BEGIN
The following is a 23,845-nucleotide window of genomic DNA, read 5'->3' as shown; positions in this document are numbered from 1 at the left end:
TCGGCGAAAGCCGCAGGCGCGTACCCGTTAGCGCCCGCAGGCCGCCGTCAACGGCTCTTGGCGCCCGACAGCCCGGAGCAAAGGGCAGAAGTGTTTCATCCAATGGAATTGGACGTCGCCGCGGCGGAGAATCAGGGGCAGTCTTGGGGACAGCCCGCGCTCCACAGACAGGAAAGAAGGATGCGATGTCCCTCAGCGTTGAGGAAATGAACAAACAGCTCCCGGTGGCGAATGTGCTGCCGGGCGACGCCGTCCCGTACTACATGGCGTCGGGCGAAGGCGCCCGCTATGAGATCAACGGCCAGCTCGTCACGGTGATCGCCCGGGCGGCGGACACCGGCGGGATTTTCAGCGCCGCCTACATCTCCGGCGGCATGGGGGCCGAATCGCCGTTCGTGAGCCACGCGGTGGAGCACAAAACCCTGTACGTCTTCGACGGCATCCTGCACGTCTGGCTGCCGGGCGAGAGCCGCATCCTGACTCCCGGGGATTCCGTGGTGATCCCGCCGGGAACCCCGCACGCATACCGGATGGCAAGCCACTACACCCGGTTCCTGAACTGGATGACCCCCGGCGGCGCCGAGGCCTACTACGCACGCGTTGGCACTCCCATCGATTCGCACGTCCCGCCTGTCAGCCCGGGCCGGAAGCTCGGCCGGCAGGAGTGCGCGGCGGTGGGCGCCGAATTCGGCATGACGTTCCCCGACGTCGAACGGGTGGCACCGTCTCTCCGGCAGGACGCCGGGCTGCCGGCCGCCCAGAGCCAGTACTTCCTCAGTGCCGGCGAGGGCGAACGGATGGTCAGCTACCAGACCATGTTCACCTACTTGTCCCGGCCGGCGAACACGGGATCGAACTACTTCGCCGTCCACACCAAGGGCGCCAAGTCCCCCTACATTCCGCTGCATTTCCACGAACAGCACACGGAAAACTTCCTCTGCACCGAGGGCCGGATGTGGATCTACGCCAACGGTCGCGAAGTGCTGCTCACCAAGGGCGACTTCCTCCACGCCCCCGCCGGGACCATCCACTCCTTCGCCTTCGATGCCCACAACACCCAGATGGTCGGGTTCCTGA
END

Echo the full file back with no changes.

The following is a 23,845-nucleotide window of genomic DNA, read 5'->3' as shown; positions in this document are numbered from 1 at the left end:
TCGGCGAAAGCCGCAGGCGCGTACCCGTTAGCGCCCGCAGGCCGCCGTCAACGGCTCTTGGCGCCCGACAGCCCGGAGCAAAGGGCAGAAGTGTTTCATCCAATGGAATTGGACGTCGCCGCGGCGGAGAATCAGGGGCAGTCTTGGGGACAGCCCGCGCTCCACAGACAGGAAAGAAGGATGCGATGTCCCTCAGCGTTGAGGAAATGAACAAACAGCTCCCGGTGGCGAATGTGCTGCCGGGCGACGCCGTCCCGTACTACATGGCGTCGGGCGAAGGCGCCCGCTATGAGATCAACGGCCAGCTCGTCACGGTGATCGCCCGGGCGGCGGACACCGGCGGGATTTTCAGCGCCGCCTACATCTCCGGCGGCATGGGGGCCGAATCGCCGTTCGTGAGCCACGCGGTGGAGCACAAAACCCTGTACGTCTTCGACGGCATCCTGCACGTCTGGCTGCCGGGCGAGAGCCGCATCCTGACTCCCGGGGATTCCGTGGTGATCCCGCCGGGAACCCCGCACGCATACCGGATGGCAAGCCACTACACCCGGTTCCTGAACTGGATGACCCCCGGCGGCGCCGAGGCCTACTACGCACGCGTTGGCACTCCCATCGATTCGCACGTCCCGCCTGTCAGCCCGGGCCGGAAGCTCGGCCGGCAGGAGTGCGCGGCGGTGGGCGCCGAATTCGGCATGACGTTCCCCGACGTCGAACGGGTGGCACCGTCTCTCCGGCAGGACGCCGGGCTGCCGGCCGCCCAGAGCCAGTACTTCCTCAGTGCCGGCGAGGGCGAACGGATGGTCAGCTACCAGACCATGTTCACCTACTTGTCCCGGCCGGCGAACACGGGATCGAACTACTTCGCCGTCCACACCAAGGGCGCCAAGTCCCCCTACATTCCGCTGCATTTCCACGAACAGCACACGGAAAACTTCCTCTGCACCGAGGGCCGGATGTGGATCTACGCCAACGGTCGCGAAGTGCTGCTCACCAAGGGCGACTTCCTCCACGCCCCCGCCGGGACCATCCACTCCTTCGCCTTCGATGCCCACAACACCCAGATGGTCGGGTTCCTGA